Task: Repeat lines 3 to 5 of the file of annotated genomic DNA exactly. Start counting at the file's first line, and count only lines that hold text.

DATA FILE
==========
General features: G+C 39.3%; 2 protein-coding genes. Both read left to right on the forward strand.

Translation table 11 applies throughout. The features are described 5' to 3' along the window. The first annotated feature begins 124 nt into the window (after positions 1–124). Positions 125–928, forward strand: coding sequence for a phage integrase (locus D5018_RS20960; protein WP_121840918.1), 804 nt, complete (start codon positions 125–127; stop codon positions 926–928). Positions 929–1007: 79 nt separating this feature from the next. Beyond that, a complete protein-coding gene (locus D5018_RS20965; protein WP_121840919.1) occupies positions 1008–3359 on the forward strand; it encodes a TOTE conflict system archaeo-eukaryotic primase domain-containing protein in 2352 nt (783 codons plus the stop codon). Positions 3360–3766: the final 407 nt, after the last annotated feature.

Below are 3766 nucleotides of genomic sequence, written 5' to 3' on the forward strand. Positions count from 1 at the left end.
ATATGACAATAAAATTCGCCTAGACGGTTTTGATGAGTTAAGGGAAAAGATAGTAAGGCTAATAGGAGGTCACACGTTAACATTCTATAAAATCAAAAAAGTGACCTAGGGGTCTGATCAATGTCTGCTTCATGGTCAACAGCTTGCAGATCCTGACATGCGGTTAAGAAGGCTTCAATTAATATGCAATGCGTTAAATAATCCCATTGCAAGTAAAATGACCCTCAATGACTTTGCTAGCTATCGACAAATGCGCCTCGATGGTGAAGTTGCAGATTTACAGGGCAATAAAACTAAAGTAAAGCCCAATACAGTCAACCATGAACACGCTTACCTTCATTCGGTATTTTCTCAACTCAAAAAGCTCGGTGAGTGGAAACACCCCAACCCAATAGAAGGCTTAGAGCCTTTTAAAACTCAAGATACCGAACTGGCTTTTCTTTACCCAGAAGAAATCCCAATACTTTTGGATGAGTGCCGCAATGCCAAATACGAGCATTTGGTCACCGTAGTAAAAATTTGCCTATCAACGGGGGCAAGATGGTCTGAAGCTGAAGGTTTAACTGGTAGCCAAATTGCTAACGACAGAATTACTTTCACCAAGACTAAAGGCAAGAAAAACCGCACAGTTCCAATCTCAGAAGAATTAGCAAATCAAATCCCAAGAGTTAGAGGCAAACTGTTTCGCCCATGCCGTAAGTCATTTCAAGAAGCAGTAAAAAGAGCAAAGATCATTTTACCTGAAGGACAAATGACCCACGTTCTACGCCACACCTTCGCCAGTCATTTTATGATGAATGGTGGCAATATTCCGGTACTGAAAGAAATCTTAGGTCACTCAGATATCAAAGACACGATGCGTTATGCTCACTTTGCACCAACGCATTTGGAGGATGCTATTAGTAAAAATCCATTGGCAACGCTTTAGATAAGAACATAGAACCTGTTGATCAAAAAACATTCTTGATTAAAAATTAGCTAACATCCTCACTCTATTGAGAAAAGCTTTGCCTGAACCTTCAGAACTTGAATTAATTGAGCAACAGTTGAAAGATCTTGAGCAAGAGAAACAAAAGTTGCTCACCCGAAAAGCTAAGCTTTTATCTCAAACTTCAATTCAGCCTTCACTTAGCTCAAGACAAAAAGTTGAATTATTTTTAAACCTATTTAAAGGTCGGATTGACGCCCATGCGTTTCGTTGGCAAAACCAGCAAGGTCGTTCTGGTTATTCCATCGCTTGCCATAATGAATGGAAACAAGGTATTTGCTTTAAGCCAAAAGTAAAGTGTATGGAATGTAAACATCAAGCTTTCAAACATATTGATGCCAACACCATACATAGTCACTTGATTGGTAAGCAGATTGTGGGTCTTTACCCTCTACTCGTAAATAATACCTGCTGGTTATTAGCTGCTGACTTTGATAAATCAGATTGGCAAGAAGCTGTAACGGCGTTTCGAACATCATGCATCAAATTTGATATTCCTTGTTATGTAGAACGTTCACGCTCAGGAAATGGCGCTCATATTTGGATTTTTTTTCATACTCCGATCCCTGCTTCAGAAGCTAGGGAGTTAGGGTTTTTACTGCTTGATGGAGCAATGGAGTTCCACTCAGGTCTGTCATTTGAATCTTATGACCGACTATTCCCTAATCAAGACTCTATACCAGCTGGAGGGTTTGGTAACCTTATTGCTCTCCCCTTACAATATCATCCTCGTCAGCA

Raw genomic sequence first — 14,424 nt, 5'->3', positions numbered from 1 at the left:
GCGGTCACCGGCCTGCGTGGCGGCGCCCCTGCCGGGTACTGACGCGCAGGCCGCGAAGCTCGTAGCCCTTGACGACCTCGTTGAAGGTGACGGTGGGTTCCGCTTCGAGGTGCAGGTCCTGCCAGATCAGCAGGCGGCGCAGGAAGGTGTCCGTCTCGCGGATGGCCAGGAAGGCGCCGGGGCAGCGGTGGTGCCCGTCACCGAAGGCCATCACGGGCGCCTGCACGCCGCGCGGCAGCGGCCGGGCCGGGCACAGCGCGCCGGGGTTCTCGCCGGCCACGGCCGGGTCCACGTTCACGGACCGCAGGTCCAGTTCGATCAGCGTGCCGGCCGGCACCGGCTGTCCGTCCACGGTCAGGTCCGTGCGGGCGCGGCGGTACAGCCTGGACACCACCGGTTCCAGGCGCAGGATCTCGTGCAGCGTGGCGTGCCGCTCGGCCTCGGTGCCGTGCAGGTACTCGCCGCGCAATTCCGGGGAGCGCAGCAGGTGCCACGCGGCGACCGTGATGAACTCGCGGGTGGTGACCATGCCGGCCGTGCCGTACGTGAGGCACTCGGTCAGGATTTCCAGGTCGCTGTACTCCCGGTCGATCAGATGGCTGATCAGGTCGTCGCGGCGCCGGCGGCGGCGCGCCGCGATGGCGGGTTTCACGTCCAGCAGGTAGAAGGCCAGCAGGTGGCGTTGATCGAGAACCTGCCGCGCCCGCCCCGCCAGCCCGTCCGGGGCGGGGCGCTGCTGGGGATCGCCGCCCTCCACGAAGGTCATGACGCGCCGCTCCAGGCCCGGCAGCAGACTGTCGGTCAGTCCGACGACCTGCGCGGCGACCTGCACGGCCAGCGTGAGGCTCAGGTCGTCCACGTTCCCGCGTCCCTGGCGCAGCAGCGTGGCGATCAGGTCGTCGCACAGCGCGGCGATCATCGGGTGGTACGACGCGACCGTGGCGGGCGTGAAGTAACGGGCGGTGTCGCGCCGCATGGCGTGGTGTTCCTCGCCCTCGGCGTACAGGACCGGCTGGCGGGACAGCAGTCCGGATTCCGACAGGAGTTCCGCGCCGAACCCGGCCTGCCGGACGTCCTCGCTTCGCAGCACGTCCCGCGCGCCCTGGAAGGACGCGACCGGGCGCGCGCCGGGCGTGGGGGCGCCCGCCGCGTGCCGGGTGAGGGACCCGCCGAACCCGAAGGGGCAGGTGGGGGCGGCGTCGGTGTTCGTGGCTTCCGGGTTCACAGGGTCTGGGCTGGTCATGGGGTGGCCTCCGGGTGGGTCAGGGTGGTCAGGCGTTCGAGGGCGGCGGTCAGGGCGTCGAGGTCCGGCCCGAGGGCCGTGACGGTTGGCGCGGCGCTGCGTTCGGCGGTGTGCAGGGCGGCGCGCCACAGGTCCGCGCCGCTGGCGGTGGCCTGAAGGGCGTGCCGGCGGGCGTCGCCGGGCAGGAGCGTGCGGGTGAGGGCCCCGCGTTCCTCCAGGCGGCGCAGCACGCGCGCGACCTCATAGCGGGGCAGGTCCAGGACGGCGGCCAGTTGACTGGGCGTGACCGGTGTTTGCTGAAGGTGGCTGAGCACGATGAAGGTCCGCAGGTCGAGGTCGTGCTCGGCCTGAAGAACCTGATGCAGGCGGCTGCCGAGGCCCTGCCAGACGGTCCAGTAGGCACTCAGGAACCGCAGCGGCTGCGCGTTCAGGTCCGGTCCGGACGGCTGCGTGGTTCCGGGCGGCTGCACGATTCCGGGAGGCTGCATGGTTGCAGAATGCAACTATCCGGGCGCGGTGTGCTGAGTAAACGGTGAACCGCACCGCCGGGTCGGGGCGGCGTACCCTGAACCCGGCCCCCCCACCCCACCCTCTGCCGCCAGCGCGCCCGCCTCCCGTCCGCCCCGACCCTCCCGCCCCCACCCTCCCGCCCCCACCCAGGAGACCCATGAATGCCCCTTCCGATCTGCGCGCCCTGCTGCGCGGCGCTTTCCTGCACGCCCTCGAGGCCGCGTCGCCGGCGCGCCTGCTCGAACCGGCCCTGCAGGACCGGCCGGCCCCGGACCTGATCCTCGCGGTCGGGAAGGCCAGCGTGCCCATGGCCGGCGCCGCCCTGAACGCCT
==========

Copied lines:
Below are 3766 nucleotides of genomic sequence, written 5' to 3' on the forward strand. Positions count from 1 at the left end.
ATATGACAATAAAATTCGCCTAGACGGTTTTGATGAGTTAAGGGAAAAGATAGTAAGGCTAATAGGAGGTCACACGTTAACATTCTATAAAATCAAAAAAGTGACCTAGGGGTCTGATCAATGTCTGCTTCATGGTCAACAGCTTGCAGATCCTGACATGCGGTTAAGAAGGCTTCAATTAATATGCAATGCGTTAAATAATCCCATTGCAAGTAAAATGACCCTCAATGACTTTGCTAGCTATCGACAAATGCGCCTCGATGGTGAAGTTGCAGATTTACAGGGCAATAAAACTAAAGTAAAGCCCAATACAGTCAACCATGAACACGCTTACCTTCATTCGGTATTTTCTCAACTCAAAAAGCTCGGTGAGTGGAAACACCCCAACCCAATAGAAGGCTTAGAGCCTTTTAAAACTCAAGATACCGAACTGGCTTTTCTTTACCCAGAAGAAATCCCAATACTTTTGGATGAGTGCCGCAATGCCAAATACGAGCATTTGGTCACCGTAGTAAAAATTTGCCTATCAACGGGGGCAAGATGGTCTGAAGCTGAAGGTTTAACTGGTAGCCAAATTGCTAACGACAGAATTACTTTCACCAAGACTAAAGGCAAGAAAAACCGCACAGTTCCAATCTCAGAAGAATTAGCAAATCAAATCCCAAGAGTTAGAGGCAAACTGTTTCGCCCATGCCGTAAGTCATTTCAAGAAGCAGTAAAAAGAGCAAAGATCATTTTACCTGAAGGACAAATGACCCACGTTCTACGCCACACCTTCGCCAGTCATTTTATGATGAATGGTGGCAATATTCCGGTACTGAAAGAAATCTTAGGTCACTCAGATATCAAAGACACGATGCGTTATGCTCACTTTGCACCAACGCATTTGGAGGATGCTATTAGTAAAAATCCATTGGCAACGCTTTAGATAAGAACATAGAACCTGTTGATCAAAAAACATTCTTGATTAAAAATTAGCTAACATCCTCACTCTATTGAGAAAAGCTTTGCCTGAACCTTCAGAACTTGAATTAATTGAGCAACAGTTGAAAGATCTTGAGCAAGAGAAACAAAAGTTGCTCACCCGAAAAGCTAAGCTTTTATCTCAAACTTCAATTCAGCCTTCACTTAGCTCAAGACAAAAAGTTGAATTATTTTTAAACCTATTTAAAGGTCGGATTGACGCCCATGCGTTTCGTTGGCAAAACCAGCAAGGTCGTTCTGGTTATTCCATCGCTTGCCATAATGAATGGAAACAAGGTATTTGCTTTAAGCCAAAAGTAAAGTGTATGGAATGTAAACATCAAGCTTTCAAACATATTGATGCCAACACCATACATAGTCACTTGATTGGTAAGCAGATTGTGGGTCTTTACCCTCTACTCGTAAATAATACCTGCTGGTTATTAGCTGCTGACTTTGATAAATCAGATTGGCAAGAAGCTGTAACGGCGTTTCGAACATCATGCATCAAATTTGATATTCCTTGTTATGTAGAACGTTCACGCTCAGGAAATGGCGCTCATATTTGGATTTTTTTTCATACTCCGATCCCTGCTTCAGAAGCTAGGGAGTTAGGGTTTTTACTGCTTGATGGAGCAATGGAGTTCCACTCAGGTCTGTCATTTGAATCTTATGACCGACTATTCCCTAATCAAGACTCTATACCAGCTGGAGGGTTTGGTAACCTTATTGCTCTCCCCTTACAATATCATCCTCGTCAGCA

Raw genomic sequence first — 14,424 nt, 5'->3', positions numbered from 1 at the left: